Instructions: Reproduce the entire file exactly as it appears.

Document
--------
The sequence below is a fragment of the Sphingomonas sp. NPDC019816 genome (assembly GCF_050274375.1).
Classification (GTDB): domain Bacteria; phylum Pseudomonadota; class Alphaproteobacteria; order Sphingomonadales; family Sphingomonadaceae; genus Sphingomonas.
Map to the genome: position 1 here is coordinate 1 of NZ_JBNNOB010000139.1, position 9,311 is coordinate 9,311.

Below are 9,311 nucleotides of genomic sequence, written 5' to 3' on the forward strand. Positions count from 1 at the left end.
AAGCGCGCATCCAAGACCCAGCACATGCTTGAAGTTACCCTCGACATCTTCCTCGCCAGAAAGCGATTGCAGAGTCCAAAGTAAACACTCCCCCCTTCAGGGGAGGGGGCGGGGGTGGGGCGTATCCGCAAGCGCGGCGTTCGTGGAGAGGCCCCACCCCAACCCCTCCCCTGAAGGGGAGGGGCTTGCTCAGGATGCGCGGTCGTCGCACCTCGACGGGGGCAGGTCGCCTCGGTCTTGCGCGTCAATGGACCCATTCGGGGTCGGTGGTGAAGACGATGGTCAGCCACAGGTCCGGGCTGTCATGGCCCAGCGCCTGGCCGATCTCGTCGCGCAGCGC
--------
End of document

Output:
The sequence below is a fragment of the Sphingomonas sp. NPDC019816 genome (assembly GCF_050274375.1).
Classification (GTDB): domain Bacteria; phylum Pseudomonadota; class Alphaproteobacteria; order Sphingomonadales; family Sphingomonadaceae; genus Sphingomonas.
Map to the genome: position 1 here is coordinate 1 of NZ_JBNNOB010000139.1, position 9,311 is coordinate 9,311.

Below are 9,311 nucleotides of genomic sequence, written 5' to 3' on the forward strand. Positions count from 1 at the left end.
AAGCGCGCATCCAAGACCCAGCACATGCTTGAAGTTACCCTCGACATCTTCCTCGCCAGAAAGCGATTGCAGAGTCCAAAGTAAACACTCCCCCCTTCAGGGGAGGGGGCGGGGGTGGGGCGTATCCGCAAGCGCGGCGTTCGTGGAGAGGCCCCACCCCAACCCCTCCCCTGAAGGGGAGGGGCTTGCTCAGGATGCGCGGTCGTCGCACCTCGACGGGGGCAGGTCGCCTCGGTCTTGCGCGTCAATGGACCCATTCGGGGTCGGTGGTGAAGACGATGGTCAGCCACAGGTCCGGGCTGTCATGGCCCAGCGCCTGGCCGATCTCGTCGCGCAGCGC